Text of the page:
Chula, too, seems to have had his bad motor-racing experiences, for, describing how he tried the course at Le Mans during the night practising spell, when visiting the race in his 3 1/2-litre Rolls Bentley in 1935, “Bira” writes: “Chula was slightly put off by the unusual exhaust note of the Bentley, but he soon got used to the noise” (the cut-out had been opened). “I hardly had done three short curves when Chula became very silent and I knew at once that he was not feeling so comfortable. In fact, he admitted to me afterwards that he had never been so frightened in all his life…. we could see the lights of the pits quite a distance off and we approached them slowly. Chula asked me to stop the car, then he promptly jumped out, saying he could not stand the pace. He would rather watch from the firm ground.” One gets, too, fresh and unexpected pen-pictures of famous drivers: ” I just caught a glimpse of his (Nuvolari’s) hair, which was well plastered down with Anzora, or its equivalent, which one could buy in Italy. He was not old to look at, yet he had a sprinkle of grey hair an his temples. His chin was very prominent, and when one saw him in a racing car be looked like a determined dragon.” “It was funny to think that the first time I saw him (Charlie Martin) was at Eton, where he was three years my senior. I used to see him coming past the school library nearly every day and somehow he always managed to have more books under his arm than anybody else. Of course, I did not dare to speak to him then….” “Obviously he (Rudolf Caracciola) was a very shy person and with a slight limp, owing to a bad crash at Monaco one year, he looked almost pathetic, but I am sure this was not the case.”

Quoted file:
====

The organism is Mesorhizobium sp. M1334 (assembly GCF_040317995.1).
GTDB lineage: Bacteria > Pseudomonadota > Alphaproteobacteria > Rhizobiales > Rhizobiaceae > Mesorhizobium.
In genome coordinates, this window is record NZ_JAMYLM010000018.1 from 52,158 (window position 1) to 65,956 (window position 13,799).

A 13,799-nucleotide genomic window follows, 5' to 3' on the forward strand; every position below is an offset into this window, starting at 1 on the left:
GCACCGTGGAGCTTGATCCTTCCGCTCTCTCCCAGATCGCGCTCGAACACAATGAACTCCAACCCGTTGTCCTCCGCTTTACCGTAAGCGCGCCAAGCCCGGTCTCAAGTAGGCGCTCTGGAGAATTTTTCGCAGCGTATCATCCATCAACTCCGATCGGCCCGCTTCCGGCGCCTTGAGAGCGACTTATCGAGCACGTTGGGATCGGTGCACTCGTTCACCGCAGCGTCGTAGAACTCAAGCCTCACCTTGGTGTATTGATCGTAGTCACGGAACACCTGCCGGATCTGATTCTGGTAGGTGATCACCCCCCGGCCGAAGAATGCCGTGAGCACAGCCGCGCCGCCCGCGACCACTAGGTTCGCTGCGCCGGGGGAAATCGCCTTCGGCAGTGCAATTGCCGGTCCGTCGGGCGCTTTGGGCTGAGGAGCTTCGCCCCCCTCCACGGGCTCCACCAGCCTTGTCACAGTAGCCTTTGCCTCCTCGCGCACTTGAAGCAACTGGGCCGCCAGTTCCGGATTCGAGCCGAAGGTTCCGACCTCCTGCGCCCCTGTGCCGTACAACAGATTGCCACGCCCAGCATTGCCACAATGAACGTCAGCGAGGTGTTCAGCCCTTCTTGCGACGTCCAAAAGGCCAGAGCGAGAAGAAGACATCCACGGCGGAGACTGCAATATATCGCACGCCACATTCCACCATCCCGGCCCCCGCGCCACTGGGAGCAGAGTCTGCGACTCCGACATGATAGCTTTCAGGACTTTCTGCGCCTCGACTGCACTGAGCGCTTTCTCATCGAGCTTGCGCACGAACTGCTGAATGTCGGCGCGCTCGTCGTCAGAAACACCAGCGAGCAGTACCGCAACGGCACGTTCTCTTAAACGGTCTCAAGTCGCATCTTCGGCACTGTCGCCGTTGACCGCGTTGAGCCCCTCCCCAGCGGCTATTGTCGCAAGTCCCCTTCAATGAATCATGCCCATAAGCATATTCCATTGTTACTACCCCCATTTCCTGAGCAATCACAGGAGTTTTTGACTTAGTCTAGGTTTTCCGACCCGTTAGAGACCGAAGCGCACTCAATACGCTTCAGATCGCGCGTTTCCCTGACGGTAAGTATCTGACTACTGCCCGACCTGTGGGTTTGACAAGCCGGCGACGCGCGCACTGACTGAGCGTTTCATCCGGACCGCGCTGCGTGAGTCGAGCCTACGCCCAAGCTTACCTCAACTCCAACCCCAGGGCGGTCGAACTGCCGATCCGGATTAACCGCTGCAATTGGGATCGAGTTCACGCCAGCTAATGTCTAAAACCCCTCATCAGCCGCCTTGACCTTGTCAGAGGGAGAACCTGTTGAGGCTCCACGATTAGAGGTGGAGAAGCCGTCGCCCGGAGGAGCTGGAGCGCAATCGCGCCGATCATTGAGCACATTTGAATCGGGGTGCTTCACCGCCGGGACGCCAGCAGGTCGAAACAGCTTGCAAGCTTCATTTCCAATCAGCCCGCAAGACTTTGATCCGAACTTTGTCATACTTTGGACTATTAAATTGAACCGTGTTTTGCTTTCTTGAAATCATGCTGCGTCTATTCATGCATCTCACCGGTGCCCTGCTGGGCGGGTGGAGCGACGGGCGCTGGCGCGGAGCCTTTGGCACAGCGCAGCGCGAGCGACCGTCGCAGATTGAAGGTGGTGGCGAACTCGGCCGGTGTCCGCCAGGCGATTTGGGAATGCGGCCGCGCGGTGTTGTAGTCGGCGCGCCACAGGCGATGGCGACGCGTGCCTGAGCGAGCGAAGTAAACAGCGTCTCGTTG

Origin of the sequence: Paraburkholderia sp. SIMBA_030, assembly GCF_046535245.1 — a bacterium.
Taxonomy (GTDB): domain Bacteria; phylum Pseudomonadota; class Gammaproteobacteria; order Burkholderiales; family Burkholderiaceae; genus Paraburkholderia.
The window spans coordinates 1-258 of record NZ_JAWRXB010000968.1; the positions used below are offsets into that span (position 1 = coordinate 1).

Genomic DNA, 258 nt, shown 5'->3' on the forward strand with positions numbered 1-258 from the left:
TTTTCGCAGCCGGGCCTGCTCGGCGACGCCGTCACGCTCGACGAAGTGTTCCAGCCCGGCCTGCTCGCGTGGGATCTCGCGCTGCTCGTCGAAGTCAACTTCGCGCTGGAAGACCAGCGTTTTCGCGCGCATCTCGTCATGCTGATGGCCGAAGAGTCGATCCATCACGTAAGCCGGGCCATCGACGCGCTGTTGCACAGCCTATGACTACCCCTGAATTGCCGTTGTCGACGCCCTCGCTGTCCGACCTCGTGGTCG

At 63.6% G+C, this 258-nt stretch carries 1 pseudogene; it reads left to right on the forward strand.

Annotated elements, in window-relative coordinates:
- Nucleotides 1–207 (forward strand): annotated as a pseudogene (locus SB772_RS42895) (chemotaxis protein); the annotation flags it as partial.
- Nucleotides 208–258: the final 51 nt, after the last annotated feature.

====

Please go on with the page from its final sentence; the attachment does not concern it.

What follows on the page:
“Bira” also gives his personal impression of many famous officials, and of Percy Bradley we learn that going to see him in his office at the Track was like an interview with the headmaster, until Bradley’s charming manner put the Prince quite at ease. Of Fred Cratier: “When I first met him he seemed rather abrupt and fierce, but after getting to know him I found that this was just his mannerism and it was due to a slight nervousness, which made him curt at times…. During a meeting one could usually pick out the Clerk of the Course at Donington by his cream-coloured loose jacket and he usually wore a pair of dark grey flannels. He spoke little, but when he spoke his voice was so piercing and strong that he could be heard from the other side of the track quite plainly.” Apart from these sketches of the more passive side of the game, there is plenty of action. Thus: “I remember completely soaking my blue overalls with sweat when I had a slight tendency to skid in a B.M.W.” “The morning of the race was not bright; in fact, it showed signs of being ‘sticky-wicky.’ … I had made up my mind that I would be content just to follow him (Mays) for a bit longer, but now there was a chance in a million for me to take the lead, so I patted ‘Romulus’ sides and told him that now he was actually in the lead!” “Prang-prang-prang-prang-five-four-three-two-one – the flag began to flicker and I had caught my peak revs.’ beautifully; I was off like a flash!” “Bira” certainly gets the spirit of the thing and his next effort might well be a motor-racing thriller for school boys. “Bits and Pieces” is well illustrated with a coloured frontis-piece and 33 excellent photographs, many of which were taken by “Bira” himself or by Chula and not previously published; ardent collectors of racing pictures may well buy this book on that count alone.